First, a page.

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Eur J Biochem. 1997 Dec 1;250(2):559-66.

Configurations of diastereomeric hydroxyethylene isosteres strongly affect biological activities of a series of specific inhibitors of human-immunodeficiency-virus proteinase.

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Institute of Organic Chemistry and Biochemistry, Academy of Science of the Czech Republic, Praha.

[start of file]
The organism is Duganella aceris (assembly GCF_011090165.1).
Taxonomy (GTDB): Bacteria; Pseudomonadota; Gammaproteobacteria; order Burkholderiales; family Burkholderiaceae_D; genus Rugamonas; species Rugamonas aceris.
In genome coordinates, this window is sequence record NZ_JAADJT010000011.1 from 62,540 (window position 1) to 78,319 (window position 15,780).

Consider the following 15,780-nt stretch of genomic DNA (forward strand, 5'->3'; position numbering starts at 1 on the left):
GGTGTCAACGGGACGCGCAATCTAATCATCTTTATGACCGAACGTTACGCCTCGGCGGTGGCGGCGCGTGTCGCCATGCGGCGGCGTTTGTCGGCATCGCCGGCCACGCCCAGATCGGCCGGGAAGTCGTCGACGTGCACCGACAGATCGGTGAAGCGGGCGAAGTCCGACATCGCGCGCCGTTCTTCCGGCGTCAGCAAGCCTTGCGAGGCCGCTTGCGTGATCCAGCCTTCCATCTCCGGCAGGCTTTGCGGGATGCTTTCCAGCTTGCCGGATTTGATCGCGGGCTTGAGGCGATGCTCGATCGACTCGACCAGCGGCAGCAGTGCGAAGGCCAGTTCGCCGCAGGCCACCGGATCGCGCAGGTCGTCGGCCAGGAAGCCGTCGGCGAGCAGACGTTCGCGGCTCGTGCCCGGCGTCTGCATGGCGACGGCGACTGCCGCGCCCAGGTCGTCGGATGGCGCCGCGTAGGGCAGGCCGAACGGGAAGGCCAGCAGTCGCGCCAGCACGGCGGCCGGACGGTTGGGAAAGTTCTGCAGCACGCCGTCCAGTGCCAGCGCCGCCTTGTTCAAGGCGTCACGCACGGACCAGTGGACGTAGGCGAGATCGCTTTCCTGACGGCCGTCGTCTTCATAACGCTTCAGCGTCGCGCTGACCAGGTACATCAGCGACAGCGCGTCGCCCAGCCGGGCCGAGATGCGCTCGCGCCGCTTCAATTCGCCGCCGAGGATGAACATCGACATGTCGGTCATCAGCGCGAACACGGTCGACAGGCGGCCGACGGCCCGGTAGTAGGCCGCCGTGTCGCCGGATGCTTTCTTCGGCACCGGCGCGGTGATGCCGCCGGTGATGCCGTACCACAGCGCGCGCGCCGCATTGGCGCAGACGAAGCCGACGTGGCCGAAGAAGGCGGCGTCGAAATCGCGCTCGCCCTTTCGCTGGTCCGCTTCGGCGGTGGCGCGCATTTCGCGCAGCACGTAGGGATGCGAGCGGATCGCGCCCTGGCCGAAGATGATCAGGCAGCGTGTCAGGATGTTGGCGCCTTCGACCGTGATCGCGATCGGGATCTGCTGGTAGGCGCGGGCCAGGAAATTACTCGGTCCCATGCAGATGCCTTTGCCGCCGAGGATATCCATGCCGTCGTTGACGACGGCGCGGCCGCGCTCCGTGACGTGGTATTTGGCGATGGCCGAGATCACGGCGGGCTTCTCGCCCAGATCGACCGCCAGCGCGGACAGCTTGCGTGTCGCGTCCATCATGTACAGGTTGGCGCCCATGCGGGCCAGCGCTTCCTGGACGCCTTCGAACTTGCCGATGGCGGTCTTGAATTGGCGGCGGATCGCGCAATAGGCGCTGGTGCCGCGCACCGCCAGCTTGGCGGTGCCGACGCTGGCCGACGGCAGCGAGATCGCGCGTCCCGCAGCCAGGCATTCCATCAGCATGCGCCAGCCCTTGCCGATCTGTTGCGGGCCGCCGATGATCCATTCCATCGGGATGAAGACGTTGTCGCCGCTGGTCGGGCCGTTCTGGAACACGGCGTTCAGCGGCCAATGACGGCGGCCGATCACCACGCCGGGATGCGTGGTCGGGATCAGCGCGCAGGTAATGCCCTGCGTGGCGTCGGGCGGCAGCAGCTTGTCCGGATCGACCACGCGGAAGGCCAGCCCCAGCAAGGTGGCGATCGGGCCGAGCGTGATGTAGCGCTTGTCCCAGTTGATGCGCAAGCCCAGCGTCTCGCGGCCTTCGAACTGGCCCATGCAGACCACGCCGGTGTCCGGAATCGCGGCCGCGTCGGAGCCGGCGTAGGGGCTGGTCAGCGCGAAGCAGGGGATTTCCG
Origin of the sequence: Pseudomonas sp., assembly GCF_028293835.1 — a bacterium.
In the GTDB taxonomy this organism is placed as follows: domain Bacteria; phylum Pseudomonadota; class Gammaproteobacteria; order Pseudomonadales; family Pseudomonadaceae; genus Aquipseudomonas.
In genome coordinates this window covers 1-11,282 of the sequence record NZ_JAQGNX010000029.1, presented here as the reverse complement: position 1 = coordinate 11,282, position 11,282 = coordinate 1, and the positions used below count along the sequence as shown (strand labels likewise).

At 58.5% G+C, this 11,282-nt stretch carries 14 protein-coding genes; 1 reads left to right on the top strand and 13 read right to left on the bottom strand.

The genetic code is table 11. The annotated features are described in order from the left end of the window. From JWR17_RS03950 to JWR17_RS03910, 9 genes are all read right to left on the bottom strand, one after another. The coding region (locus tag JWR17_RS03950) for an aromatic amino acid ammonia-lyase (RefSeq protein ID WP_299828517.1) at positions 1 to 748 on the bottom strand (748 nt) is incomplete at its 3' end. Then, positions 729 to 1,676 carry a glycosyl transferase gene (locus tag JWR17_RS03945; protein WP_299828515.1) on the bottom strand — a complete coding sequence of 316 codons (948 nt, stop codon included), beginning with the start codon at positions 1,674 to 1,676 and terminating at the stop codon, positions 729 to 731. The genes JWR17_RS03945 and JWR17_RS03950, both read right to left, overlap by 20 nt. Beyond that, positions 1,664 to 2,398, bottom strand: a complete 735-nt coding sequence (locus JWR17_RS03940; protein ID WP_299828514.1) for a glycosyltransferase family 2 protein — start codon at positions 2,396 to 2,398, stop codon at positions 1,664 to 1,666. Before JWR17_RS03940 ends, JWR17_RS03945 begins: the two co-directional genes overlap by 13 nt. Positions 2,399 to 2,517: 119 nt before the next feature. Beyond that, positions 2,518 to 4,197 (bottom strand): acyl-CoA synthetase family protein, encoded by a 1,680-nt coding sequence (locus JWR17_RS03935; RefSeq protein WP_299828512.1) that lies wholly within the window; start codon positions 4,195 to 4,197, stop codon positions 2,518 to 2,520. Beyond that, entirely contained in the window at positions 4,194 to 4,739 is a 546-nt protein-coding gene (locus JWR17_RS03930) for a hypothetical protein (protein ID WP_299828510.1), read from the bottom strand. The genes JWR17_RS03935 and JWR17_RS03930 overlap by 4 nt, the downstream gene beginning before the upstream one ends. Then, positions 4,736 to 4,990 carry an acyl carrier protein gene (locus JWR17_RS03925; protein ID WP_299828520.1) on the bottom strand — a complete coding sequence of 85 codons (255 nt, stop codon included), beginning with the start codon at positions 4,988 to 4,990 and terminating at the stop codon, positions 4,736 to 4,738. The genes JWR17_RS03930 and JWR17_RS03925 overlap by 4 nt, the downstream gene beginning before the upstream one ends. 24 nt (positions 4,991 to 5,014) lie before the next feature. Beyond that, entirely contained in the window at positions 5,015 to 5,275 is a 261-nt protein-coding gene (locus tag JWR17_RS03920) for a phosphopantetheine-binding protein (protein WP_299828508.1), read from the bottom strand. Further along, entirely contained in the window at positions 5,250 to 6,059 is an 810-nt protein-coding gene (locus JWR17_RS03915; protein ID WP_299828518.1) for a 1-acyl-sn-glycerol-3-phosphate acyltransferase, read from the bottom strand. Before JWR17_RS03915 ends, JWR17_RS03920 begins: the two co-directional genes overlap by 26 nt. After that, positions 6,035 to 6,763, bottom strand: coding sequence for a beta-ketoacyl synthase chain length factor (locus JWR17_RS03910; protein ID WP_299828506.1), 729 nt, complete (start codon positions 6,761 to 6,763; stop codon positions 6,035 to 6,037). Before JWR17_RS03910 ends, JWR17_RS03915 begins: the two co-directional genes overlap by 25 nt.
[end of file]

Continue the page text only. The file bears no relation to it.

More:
Human immunodeficiency virus (HIV) proteinase (PR) represents an important target for antiviral chemotherapy. We present an analysis of inhibitory activities of a series of pseudopeptide inhibitors of HIV-1 PR. All inhibitors were N-protected tetrapeptides with the scissile bond replaced by a nonhydrolysable hydroxyethylene or hydroxyethylamine isostere. To elucidate subtle structural requirements of the PR binding cleft, we synthesised inhibitors with four combinations of configurations at the asymmetric carbons of the isostere. Compounds were tested in vitro using purified recombinant enzyme and a chromogenic peptide substrate. The differences in inhibition constants between individual diastereoisomers reached three orders of magnitude. The most active hydroxyethylene-containing inhibitor possessed the 2R,4S,5S configuration at the isostere. Inhibitor activity was also tested in mammalian cell culture by analysing reduction of viral polyprotein processing and virus infectivity. The results obtained in tissue culture were generally in agreement with the in vitro data, giving a similar order of potency for the individual diastereoisomers. The most active compounds completely blocked production of infectious virus. A simulation method for interaction was employed to build a model of the inhibitors in the PR active site, to identify the interactions responsible for the differences in activities of individual stereoisomers, and to estimate the relative contribution of individual structural features to the overall inhibitory activity.

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